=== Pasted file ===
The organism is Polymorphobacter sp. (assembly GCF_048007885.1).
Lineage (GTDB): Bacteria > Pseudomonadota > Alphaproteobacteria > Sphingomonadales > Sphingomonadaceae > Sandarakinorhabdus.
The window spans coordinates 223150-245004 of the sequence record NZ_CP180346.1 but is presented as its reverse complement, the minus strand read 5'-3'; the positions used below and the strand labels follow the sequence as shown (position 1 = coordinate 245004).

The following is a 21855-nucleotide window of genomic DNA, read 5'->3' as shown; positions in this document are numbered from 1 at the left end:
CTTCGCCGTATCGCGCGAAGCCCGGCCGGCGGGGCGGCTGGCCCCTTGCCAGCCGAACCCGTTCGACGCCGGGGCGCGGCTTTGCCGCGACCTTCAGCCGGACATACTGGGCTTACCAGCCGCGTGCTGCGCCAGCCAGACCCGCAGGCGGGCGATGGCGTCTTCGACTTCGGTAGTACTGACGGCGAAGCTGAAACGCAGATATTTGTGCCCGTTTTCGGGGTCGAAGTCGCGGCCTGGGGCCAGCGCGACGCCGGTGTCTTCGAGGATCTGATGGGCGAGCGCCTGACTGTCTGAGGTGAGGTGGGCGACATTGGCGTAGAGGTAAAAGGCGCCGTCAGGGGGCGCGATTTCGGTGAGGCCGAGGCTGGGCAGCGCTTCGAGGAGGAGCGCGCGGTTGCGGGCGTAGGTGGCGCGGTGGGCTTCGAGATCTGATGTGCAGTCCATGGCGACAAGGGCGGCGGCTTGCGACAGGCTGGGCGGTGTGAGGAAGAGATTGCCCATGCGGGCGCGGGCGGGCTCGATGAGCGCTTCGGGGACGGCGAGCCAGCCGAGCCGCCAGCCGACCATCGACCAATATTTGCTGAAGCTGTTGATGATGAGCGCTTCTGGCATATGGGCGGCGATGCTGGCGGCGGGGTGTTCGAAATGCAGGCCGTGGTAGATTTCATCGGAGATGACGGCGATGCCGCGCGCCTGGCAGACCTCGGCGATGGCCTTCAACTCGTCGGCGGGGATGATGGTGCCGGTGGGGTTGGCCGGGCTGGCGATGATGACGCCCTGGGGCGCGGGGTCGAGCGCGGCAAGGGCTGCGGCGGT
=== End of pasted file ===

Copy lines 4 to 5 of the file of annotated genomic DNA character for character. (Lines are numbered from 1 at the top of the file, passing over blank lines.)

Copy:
The following is a 21855-nucleotide window of genomic DNA, read 5'->3' as shown; positions in this document are numbered from 1 at the left end:
CTTCGCCGTATCGCGCGAAGCCCGGCCGGCGGGGCGGCTGGCCCCTTGCCAGCCGAACCCGTTCGACGCCGGGGCGCGGCTTTGCCGCGACCTTCAGCCGGACATACTGGGCTTACCAGCCGCGTGCTGCGCCAGCCAGACCCGCAGGCGGGCGATGGCGTCTTCGACTTCGGTAGTACTGACGGCGAAGCTGAAACGCAGATATTTGTGCCCGTTTTCGGGGTCGAAGTCGCGGCCTGGGGCCAGCGCGACGCCGGTGTCTTCGAGGATCTGATGGGCGAGCGCCTGACTGTCTGAGGTGAGGTGGGCGACATTGGCGTAGAGGTAAAAGGCGCCGTCAGGGGGCGCGATTTCGGTGAGGCCGAGGCTGGGCAGCGCTTCGAGGAGGAGCGCGCGGTTGCGGGCGTAGGTGGCGCGGTGGGCTTCGAGATCTGATGTGCAGTCCATGGCGACAAGGGCGGCGGCTTGCGACAGGCTGGGCGGTGTGAGGAAGAGATTGCCCATGCGGGCGCGGGCGGGCTCGATGAGCGCTTCGGGGACGGCGAGCCAGCCGAGCCGCCAGCCGACCATCGACCAATATTTGCTGAAGCTGTTGATGATGAGCGCTTCTGGCATATGGGCGGCGATGCTGGCGGCGGGGTGTTCGAAATGCAGGCCGTGGTAGATTTCATCGGAGATGACGGCGATGCCGCGCGCCTGGCAGACCTCGGCGATGGCCTTCAACTCGTCGGCGGGGATGATGGTGCCGGTGGGGTTGGCCGGGCTGGCGATGATGACGCCCTGGGGCGCGGGGTCGAGCGCGGCAAGGGCTGCGGCGGT